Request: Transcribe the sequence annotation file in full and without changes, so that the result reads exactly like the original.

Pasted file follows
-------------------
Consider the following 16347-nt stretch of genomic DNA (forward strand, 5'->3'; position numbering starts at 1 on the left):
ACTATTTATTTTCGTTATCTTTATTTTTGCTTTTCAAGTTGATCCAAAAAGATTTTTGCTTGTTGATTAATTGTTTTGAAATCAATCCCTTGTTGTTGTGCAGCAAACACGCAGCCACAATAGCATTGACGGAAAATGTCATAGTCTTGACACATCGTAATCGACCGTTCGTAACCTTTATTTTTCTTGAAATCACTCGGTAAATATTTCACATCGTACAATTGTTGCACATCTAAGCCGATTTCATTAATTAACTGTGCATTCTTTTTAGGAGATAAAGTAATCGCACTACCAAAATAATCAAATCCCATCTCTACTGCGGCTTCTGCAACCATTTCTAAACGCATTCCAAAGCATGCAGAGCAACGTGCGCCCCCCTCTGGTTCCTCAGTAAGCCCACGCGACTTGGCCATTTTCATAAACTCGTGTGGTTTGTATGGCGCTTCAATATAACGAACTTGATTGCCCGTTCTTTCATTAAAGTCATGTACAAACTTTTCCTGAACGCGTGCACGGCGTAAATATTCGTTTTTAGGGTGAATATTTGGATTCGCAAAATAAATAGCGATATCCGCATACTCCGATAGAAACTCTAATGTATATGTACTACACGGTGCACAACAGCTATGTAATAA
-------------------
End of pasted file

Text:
Consider the following 16347-nt stretch of genomic DNA (forward strand, 5'->3'; position numbering starts at 1 on the left):
ACTATTTATTTTCGTTATCTTTATTTTTGCTTTTCAAGTTGATCCAAAAAGATTTTTGCTTGTTGATTAATTGTTTTGAAATCAATCCCTTGTTGTTGTGCAGCAAACACGCAGCCACAATAGCATTGACGGAAAATGTCATAGTCTTGACACATCGTAATCGACCGTTCGTAACCTTTATTTTTCTTGAAATCACTCGGTAAATATTTCACATCGTACAATTGTTGCACATCTAAGCCGATTTCATTAATTAACTGTGCATTCTTTTTAGGAGATAAAGTAATCGCACTACCAAAATAATCAAATCCCATCTCTACTGCGGCTTCTGCAACCATTTCTAAACGCATTCCAAAGCATGCAGAGCAACGTGCGCCCCCCTCTGGTTCCTCAGTAAGCCCACGCGACTTGGCCATTTTCATAAACTCGTGTGGTTTGTATGGCGCTTCAATATAACGAACTTGATTGCCCGTTCTTTCATTAAAGTCATGTACAAACTTTTCCTGAACGCGTGCACGGCGTAAATATTCGTTTTTAGGGTGAATATTTGGATTCGCAAAATAAATAGCGATATCCGCATACTCCGATAGAAACTCTAATGTATATGTACTACACGGTGCACAACAGCTATGTAATAA